And the mystery guest this year? None other than Lieutenant Governor Charlie Fogarty, who came across as being at ease, self-deprecating, and funny. He spouted lines about being "Charlie Fogarty, living on the edge" and cited a chance that he’ll be looking into "forehead-reduction surgery." This was a winning performance from a good guy.


Close readers of the BeloJo may have noticed a small item near the bottom of page A-2 on Monday that was picked up from the New York Times. It reported how 16 wealthy Hollywood actors, producers, and philanthropists, led by Dennis Hopper’s wife, Victoria, have signed a letter decrying US Representative Jim Langevin’s opposition to abortion rights and are supporting Matt Brown for the Senate seat held by Linc Chafee. The presumption is that Langevin, encouraged by polling data indicating that he would be the front-runner if he goes for the seat, will soon make his move.

Langevin’s insistence, however, that his stance on abortion rights is not a factor in a possible race against Chafee is absolute nonsense. Many women care about this as an outright litmus test for any candidate, and the boy be a fool if he don’t understand that. P&J remember interviewing Langevin on environmental issues when we were part of a public panel and he was running for Congress. One of the panel members brought up the subject of abortion, and in an absolutely jaw-dropping moment of personal exposure, stunning P&J and earning our eternal respect, said to Langevin that not only had she had a pair of kids who she loves dearly, she also had an abortion earlier in her life, and was comfortable with her decisions.

Langevin was speechless, and had no rebuttal, other than to restate his viewpoint. In that case, representative, your response was too weak to fly. Abortion is no one’s desire, but having someone like you — who is not a woman — to influence decisions for our female loves is unacceptable. As the old joke goes about the Pope in regard to abortion, "You no play-a the game, you no make-a the rules." Adding Matt Brown to the mix, we greatly distrust both candidates’ personal ambitions in terms of their qualifications for the job, and in Jimmy’s case, his use of the disability card. Sorry folks, someone had to say it. Piss on us if you wish for that view, but that’s the fact, Jack.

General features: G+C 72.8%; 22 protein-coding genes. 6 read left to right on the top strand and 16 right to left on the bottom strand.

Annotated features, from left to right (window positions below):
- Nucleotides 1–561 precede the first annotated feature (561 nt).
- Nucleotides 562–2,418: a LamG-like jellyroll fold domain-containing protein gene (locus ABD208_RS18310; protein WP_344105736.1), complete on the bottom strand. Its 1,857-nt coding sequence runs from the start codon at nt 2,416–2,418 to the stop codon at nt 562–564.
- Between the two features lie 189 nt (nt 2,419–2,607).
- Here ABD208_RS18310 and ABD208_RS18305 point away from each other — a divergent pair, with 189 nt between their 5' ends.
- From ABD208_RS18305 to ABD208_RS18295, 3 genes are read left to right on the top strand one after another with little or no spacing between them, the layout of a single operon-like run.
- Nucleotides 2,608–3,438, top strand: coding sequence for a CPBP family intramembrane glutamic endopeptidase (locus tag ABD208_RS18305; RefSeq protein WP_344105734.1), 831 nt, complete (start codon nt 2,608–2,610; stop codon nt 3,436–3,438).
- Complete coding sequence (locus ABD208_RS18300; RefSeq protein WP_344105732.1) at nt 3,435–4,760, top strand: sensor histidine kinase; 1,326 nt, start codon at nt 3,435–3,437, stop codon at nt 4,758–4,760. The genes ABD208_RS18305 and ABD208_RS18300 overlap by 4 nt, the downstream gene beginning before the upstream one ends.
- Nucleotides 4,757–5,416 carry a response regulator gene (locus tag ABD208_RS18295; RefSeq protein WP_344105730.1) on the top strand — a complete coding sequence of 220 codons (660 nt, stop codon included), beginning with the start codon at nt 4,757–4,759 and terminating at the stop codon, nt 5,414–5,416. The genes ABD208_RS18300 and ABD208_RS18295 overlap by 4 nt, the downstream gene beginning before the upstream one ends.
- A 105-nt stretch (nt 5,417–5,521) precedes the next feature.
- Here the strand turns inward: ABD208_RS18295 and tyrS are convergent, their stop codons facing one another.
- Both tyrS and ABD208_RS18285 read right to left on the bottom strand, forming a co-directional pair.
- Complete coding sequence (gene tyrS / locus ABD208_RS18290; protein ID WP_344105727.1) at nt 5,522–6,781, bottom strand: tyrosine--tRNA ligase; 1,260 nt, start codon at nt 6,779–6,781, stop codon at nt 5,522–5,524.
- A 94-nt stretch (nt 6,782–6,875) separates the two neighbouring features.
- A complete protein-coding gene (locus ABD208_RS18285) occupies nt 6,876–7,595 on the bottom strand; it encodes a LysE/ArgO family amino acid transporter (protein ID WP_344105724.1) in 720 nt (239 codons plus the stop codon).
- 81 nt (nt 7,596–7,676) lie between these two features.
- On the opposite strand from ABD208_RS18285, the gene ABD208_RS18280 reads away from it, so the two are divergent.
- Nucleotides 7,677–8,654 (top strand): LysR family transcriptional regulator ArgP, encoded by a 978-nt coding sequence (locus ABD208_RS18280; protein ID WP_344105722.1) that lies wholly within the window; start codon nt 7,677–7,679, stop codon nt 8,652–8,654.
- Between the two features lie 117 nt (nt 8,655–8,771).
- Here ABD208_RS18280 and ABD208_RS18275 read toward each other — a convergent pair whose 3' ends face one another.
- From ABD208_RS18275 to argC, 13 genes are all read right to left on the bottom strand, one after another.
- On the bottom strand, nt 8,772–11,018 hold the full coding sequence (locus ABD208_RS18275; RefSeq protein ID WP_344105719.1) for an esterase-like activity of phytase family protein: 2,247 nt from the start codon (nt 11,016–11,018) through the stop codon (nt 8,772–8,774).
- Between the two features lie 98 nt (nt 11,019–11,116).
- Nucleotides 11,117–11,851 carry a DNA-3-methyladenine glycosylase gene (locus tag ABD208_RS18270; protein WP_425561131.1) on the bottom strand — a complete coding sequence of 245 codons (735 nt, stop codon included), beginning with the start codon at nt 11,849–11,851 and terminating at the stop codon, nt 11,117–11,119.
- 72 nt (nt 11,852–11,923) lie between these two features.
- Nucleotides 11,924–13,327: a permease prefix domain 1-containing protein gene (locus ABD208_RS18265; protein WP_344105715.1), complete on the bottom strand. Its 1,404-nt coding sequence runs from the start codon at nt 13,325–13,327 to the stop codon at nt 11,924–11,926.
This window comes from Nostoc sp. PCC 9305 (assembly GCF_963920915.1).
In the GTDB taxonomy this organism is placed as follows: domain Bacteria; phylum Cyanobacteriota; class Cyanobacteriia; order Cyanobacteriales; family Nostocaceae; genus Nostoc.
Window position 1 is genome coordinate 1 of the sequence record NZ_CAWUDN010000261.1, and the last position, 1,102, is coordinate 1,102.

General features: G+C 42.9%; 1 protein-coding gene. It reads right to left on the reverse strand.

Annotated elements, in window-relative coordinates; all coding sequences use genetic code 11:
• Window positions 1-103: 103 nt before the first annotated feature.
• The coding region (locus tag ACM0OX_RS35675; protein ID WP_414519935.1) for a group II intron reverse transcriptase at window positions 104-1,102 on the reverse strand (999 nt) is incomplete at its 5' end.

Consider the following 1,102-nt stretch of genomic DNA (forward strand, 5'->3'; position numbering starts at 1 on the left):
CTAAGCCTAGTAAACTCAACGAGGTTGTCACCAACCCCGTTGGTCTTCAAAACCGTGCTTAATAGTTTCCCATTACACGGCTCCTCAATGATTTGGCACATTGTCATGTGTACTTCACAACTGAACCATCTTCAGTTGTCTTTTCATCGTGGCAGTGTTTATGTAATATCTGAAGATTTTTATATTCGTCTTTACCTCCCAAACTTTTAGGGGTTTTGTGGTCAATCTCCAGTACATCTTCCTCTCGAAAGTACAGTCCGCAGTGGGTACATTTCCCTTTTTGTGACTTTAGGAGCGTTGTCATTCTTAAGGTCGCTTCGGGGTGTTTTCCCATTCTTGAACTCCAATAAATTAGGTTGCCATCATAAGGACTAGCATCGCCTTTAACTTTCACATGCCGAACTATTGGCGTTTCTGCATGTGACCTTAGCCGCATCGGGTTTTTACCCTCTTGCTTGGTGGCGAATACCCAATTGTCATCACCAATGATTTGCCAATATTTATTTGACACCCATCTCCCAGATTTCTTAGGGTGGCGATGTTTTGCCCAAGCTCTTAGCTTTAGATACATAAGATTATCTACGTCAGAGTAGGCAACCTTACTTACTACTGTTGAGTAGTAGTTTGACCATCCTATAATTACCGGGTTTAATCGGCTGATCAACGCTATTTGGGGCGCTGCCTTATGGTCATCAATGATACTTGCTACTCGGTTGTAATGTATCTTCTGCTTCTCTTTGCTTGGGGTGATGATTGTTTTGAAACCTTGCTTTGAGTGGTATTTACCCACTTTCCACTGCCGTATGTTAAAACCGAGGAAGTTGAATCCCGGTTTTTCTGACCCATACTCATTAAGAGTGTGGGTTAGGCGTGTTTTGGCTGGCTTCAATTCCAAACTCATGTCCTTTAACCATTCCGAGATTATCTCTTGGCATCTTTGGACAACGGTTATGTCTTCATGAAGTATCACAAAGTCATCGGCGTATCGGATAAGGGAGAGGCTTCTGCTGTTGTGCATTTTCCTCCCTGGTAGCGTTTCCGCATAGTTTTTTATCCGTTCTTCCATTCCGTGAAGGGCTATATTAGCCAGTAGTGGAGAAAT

We suspect Langevin will run, since much of the shifting and jockeying by Democrats (Sheldon Whitehouse announcing that if Langevin wants to run, he definitely won’t, for example; Charlie Fogarty looking at Langevin’s seat), seems designed for just this eventuality.

Meanwhile, Brown’s strategy looks like it will involve harvesting most of his funding from out of state by energizing the party’s liberal base, especially reproductive rights organizations and activists. We would also suspect that, if one were to look closely at the protest outside the Rhode Island Convention Center on Monday night during a Langevin fundraiser, one might see Brown’s paw prints.

As all this "wait and see before making your move" thinking continues, it is interesting to note that, regardless of whether the well-known and well-financed Sheldon "Well-done Whitebread" Whitehouse (oh, the man is a walking nickname machine) opts to run for lieutenant governor, state Senator Elizabeth Roberts has already tossed her bonnet in the ring. We talked to Liz last week, and much as we both admire, respect, and genuinely like Sheldon, we really hope he doesn’t run for the No. 2 slot. Jorge, in particular, thinks Elizabeth Roberts is a perfect match for the job. Other than that, it would probably be a boost to the Biggest Little’s self-esteem to have a certified babe in a one of our general offices (not the case since the glory days of Susan Farmer in the secretary of state’s office). Go Liz.


Anyone who has not been living in a hole in Rhode Island for the past 20 years knows the name of Pablo Rodriguez. The inspirational icon for the state’s Hispanic community, the courageous head of Planned Parenthood, who has carried on his work through death threats, and the current chair of the Rhode Island Foundation, Pablo is a living legend in the Biggest Little. P&J have served no more fulfilling roles than to host a fundraising roast for Pablo a couple of years ago for the Rhode Island Latino Political Action Fund. His recent horrific accident in Dallas while returning from vacation in Belize, in which his niece was killed and his youngest son was critically injured, brings home how even the strongest, best, and brightest can suffer the worst of luck.

P&J go to press with Pablo still in Parkland Hospital in Dallas in serious condition. Our prayers and thoughts will be with him and his family until we see them walk out the front doors, which we are certain they will do. Mejores deseos a nuestro, amigo.

Send no more snow and Pulitzer-grade tips to p&j@phx.com.

The Phillipe & Jorge archives.
Issue Date: March 4 - 10, 2005